Today is Tuesday the 20 April, in the Third Week of Easter.
The St Thomas Music Group sing the Kyrie by Margaret Rizza: Kyrie eleison; Christe eleison: Lord, have mercy; Christ, have mercy. These imploring words, which have been sung for centuries, are a reminder of the inexhaustible mercy of God, of God’s unfailing compassion and forgiveness. As I listen, I might think for a moment about my need for that forgiveness, and the need, too, for me to show that same forgiveness to others.
Today’s reading is from the Acts of the Apostles.
Acts 7:51 - 8:1
Stephen said to the crowd, ‘You stiff-necked people, uncircumcised in heart and ears, you are for ever opposing the Holy Spirit, just as your ancestors used to do. Which of the prophets did your ancestors not persecute? They killed those who foretold the coming of the Righteous One, and now you have become his betrayers and murderers. You are the ones that received the law as ordained by angels, and yet you have not kept it.’ When they heard these things, they became enraged and ground their teeth at Stephen. But filled with the Holy Spirit, he gazed into heaven and saw the glory of God and Jesus standing at the right hand of God. ‘Look,’ he said, ‘I see the heavens opened and the Son of Man standing at the right hand of God!’ But they covered their ears, and with a loud shout all rushed together against him. Then they dragged him out of the city and began to stone him; and the witnesses laid their coats at the feet of a young man named Saul. While they were stoning Stephen, he prayed, ‘Lord Jesus, receive my spirit.’ Then he knelt down and cried out in a loud voice, ‘Lord, do not hold this sin against them.’ When he had said this, he died. And Saul approved of their killing him.That day a severe persecution began against the church in Jerusalem, and all except the apostles were scattered throughout the countryside of Judea and Samaria.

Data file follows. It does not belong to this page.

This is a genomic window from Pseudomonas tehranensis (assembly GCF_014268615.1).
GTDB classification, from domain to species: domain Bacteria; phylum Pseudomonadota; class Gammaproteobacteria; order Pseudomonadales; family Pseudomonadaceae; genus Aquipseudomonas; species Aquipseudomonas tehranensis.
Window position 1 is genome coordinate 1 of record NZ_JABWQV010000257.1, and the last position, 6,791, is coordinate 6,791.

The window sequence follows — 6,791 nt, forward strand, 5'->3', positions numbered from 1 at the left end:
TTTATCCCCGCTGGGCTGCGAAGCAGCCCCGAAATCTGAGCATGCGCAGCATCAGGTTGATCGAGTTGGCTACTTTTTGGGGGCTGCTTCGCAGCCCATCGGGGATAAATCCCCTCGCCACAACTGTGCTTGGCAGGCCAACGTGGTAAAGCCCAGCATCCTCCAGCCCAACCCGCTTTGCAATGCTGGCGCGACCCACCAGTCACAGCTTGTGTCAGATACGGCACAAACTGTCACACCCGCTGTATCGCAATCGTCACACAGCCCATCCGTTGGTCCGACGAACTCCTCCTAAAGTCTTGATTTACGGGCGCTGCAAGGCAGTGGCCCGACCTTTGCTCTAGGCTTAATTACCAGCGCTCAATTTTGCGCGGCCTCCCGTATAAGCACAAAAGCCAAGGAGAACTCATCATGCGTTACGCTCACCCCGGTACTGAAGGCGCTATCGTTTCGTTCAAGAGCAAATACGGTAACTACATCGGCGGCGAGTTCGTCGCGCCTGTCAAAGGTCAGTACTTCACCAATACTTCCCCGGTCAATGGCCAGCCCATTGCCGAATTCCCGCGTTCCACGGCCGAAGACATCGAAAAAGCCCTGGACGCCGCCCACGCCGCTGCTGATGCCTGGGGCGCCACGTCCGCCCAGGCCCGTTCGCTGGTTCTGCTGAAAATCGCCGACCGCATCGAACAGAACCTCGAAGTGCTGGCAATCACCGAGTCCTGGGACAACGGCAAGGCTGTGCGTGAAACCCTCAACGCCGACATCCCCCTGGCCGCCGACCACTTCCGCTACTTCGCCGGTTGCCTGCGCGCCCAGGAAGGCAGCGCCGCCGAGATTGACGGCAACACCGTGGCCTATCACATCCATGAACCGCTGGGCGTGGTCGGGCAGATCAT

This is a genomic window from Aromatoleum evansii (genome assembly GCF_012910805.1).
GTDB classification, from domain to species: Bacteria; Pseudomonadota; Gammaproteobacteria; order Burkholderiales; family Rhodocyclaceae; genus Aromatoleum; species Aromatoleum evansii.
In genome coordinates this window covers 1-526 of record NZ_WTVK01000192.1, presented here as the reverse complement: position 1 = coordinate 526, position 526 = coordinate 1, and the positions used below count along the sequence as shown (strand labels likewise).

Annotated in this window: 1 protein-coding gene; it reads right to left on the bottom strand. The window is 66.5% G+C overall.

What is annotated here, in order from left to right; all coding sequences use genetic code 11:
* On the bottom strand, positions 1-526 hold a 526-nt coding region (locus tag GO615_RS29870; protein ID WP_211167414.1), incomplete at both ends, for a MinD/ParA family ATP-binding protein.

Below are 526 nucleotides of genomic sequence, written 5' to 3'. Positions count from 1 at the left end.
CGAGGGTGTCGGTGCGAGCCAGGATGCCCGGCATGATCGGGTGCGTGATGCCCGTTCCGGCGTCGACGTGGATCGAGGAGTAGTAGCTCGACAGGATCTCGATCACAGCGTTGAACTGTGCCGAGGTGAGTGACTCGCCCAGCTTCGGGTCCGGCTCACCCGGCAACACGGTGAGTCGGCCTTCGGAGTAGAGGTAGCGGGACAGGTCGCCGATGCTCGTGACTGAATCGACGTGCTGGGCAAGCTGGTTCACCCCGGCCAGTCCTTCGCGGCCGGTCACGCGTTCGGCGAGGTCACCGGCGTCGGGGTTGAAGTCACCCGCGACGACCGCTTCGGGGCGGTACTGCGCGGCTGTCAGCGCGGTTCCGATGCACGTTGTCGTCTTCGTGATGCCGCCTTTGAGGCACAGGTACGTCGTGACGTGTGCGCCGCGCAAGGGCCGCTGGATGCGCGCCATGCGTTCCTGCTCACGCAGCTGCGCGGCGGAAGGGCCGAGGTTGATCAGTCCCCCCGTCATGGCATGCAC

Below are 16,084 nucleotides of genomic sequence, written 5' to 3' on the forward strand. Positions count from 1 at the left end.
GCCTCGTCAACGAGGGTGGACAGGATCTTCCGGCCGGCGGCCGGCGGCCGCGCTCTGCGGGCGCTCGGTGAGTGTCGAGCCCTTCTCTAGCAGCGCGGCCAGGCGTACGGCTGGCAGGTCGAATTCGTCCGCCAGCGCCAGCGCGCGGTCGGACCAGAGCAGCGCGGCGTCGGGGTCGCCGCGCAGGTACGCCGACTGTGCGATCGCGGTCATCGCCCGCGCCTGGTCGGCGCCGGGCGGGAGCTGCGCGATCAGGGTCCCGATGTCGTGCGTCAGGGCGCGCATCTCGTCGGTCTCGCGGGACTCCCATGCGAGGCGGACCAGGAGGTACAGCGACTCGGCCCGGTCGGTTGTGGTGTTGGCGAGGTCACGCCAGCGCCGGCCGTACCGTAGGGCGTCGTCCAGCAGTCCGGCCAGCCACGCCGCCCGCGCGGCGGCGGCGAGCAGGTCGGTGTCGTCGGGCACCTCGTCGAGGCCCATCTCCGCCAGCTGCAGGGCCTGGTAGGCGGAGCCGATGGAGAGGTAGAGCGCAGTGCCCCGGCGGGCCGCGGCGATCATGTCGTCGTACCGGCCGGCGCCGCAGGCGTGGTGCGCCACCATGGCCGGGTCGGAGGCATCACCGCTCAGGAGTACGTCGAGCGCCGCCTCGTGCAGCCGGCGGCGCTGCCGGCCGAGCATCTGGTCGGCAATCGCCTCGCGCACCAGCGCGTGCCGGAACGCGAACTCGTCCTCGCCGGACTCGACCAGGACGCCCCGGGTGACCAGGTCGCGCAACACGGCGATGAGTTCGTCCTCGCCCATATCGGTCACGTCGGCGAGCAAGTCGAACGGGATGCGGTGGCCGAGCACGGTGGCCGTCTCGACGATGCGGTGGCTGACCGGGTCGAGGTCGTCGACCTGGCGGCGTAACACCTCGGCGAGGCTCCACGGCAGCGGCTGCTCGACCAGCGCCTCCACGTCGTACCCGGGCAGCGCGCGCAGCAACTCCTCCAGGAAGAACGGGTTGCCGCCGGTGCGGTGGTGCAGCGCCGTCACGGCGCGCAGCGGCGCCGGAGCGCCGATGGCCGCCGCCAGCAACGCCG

It is said that ‘those who do not remember the past, are condemned to repeat it.’ This is what is happening in this scene. How many prophets since Jeremiah have stood in the same place as Stephen is standing? How many have tried to speak out, to explain things?
How many have suffered the same violent fate? How many times have young people like Saul seen it happening, approved of it and imitated it? Where do I see these things being repeated in the world around me today? Take a moment to pray for those Christians around the world, facing persecution at this very moment…
As you hear the reading for the second time, listen for the voice of Stephen saying, ‘Lord, do not hold this sin against them.’
Stephen’s plea for his killers echoes the words of Jesus on the cross. Forgiveness and reconciliation is often the first step to break the cycle of violence, but it is always a difficult step, a step that costs us something. Is there something in myself, some situation in my life, that needs forgiveness or reconciliation? Can I ask the Lord to help me along this path.
Glory be to the Father and to the Son and to the Holy Spirit. As it was in the beginning, is now and ever shall be, world without end. Amen.